- A small device called pacemaker can be implanted into the patient’s heart to control abnormal heart rhythms.
- Scientists have discovered a battery-less pacemaker that can be placed directly in the patient’s heart.
- The newly designed pacemaker can also use energy wirelessly from radio frequency radiation.
Abnormal heart rhythms can be controlled by placing a small device called pacemaker in the abdomen or heart.
A wireless, battery-less pacemaker that could be implanted directly into the patient's heart has been introduced by a research team from the Rice University and the colleagues at Texas Heart Institute (THI) at the IEEE's International Microwave Symposium (IMS) in Honolulu.
The newly designed pacemaker could harvest energy wirelessly from radio frequency radiation that could be transmitted by using an external battery pack.
However, they are not traditionally placed inside the heart, but located away from the heart and surgeons could also periodically replace their batteries with minor surgery.
The electrical signals are transmitted to the heart through wires called "leads." Complications related to these leads could result in some problems like bleeding and infection.
The prototype wireless pacemaker could reduce the risks by doing away with the leads.
Although, the complications could be made less severe through lead-less pacemakers. The form factors were not able to limit them to a single heart chamber or were unable to provide dual-chamber or biventricular pacing.
Babakhani said, in contrast said, battery-less, lead-less and wirelessly powered microchips could be implanted directly to place multiple points inside or outside the heart.
Dr. Mehdi Razavi, director of clinical arrhythmia research and innovation at THI and an assistant professor at Baylor College of Medicine, collaborated with Babakhani on development and testing of the new pacemaker, said, "This technology brings into sharp focus the remarkable possibility of achieving the 'Triple Crown' of treatment of both the most common and most lethal cardiac arrhythmias: external powering, wireless pacing and -- far and away most importantly -- cardiac defibrillation that is not only painless but is actually imperceptible to the patient."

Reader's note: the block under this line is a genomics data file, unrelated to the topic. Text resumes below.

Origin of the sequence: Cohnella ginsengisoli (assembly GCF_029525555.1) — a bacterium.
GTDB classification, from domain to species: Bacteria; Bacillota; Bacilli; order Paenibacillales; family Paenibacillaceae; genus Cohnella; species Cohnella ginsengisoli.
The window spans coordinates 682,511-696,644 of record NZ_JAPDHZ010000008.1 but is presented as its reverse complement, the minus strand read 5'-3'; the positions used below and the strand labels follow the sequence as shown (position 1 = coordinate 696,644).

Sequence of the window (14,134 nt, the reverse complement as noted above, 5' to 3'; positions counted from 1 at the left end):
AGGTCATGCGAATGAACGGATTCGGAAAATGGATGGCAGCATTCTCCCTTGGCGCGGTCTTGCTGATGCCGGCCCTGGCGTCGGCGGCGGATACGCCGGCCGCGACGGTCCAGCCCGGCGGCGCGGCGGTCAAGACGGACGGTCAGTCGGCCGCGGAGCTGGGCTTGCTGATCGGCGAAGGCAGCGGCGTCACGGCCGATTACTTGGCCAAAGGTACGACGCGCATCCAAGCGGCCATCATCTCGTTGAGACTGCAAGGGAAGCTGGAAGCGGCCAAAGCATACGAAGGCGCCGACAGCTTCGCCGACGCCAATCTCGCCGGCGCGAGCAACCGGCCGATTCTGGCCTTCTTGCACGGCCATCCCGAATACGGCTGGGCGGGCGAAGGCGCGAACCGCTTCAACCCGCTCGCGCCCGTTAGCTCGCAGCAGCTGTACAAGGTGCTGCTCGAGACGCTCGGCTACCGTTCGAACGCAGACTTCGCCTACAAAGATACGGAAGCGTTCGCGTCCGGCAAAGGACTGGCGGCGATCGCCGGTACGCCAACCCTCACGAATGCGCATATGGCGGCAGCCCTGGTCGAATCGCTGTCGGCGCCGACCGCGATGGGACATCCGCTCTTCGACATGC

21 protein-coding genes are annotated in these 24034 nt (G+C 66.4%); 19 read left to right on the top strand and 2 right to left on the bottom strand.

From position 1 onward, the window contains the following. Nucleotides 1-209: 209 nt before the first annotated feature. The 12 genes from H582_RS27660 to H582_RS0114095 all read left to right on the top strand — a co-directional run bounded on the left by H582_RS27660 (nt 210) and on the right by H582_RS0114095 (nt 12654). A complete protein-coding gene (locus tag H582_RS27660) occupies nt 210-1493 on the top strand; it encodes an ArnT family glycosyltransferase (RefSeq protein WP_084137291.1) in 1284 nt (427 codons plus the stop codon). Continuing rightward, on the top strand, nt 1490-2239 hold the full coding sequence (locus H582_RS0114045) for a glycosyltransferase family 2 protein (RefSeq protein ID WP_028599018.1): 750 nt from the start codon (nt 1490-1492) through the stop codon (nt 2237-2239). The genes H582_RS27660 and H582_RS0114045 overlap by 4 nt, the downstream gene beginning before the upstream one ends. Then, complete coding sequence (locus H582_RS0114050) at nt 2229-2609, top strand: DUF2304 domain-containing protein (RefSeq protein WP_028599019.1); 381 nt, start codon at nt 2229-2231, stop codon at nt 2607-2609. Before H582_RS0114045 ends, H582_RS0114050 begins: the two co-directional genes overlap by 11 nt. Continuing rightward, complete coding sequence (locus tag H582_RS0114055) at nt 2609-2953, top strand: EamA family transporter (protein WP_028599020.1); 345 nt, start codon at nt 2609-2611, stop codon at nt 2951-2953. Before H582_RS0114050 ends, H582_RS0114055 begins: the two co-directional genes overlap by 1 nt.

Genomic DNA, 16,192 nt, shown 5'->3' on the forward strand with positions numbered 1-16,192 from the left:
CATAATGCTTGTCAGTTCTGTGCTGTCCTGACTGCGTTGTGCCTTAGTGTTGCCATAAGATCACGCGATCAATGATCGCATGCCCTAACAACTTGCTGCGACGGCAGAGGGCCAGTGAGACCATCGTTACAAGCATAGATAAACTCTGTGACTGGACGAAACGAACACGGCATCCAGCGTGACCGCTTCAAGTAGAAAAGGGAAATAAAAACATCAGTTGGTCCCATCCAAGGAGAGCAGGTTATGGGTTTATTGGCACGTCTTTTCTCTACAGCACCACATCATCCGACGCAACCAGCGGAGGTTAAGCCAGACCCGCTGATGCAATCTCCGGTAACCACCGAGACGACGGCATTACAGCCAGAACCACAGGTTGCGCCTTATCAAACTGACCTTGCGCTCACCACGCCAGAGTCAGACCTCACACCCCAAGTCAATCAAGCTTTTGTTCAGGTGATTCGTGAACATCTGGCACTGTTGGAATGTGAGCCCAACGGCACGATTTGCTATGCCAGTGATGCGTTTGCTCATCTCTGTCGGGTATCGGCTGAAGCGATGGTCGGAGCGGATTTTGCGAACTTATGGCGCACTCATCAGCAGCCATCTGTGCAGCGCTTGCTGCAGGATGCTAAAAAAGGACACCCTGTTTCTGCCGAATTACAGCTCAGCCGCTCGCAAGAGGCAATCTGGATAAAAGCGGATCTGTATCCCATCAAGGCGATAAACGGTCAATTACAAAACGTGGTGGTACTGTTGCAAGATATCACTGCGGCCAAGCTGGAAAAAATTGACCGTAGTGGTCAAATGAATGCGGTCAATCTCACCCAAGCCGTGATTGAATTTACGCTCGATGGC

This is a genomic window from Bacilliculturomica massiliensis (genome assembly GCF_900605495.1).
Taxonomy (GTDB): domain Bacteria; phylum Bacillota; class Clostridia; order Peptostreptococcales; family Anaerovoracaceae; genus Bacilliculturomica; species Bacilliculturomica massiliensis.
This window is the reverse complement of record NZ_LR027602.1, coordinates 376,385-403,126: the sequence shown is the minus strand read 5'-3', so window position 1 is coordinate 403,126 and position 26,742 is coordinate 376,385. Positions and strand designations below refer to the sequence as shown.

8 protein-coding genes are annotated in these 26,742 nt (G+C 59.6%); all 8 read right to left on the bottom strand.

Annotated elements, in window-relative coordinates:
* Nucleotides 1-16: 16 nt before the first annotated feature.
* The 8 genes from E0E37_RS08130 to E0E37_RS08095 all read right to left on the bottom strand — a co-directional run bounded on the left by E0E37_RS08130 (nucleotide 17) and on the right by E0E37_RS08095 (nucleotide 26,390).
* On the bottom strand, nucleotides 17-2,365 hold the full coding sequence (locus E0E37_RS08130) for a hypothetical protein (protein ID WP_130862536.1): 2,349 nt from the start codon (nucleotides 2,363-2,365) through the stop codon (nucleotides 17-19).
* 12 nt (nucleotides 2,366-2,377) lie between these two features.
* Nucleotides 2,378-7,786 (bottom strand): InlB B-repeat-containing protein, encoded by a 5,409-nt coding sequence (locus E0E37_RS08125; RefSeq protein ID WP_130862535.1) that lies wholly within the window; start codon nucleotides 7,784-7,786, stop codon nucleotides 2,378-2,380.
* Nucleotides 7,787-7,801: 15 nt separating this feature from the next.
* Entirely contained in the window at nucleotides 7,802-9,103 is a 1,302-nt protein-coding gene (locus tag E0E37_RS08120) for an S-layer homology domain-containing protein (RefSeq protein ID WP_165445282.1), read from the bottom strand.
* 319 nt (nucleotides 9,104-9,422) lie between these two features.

How does the Pacemaker Work?
The chip placed at the system's heart could be less than 4 millimeters wide and would incorporate to the receiving antenna, there is an AC-to-DC rectifier, a power management unit and also a pacing activation signal.
The capacitor and a switch could also join the chip on a circuit board which could be smaller than a dime. The chip can receive power using microwaves in the 8 to 10 gigahertz electromagnetic frequency spectrum.
The frequency of the pacing signals that can be produced by the pacemaker could be adjusted by either increasing or decreasing the power that is transmitted to the receiving antenna which can be stored until it reaches a predetermined threshold.
During this point, they could release the electrical charge to the heart and begins to fill again.
The device was successfully tested in a pig and also demonstrated that it could tune the heart rate of the animal from 100 to 172 beats per minute.
Further, a short paper describing the device will be released at the conference. And the team could be further developing its technology in collaboration with Texas Medical Center Institutions and well as the University of California at San Diego.
It is a device that is battery-operated. The device is capable of sensing when the heart could beat irregularly or slowly. They can be placed either temporarily or permanently depending on the condition.
It usually weighs less than one ounce and consists of two parts:
- Generator - It contains the battery and information to control the heart beat
- Leads - Wires that could connect the heart to the generator and carry the electrical messages to the heart
- Heart pacemaker - (https://medlineplus.gov/ency/article/007369.htm )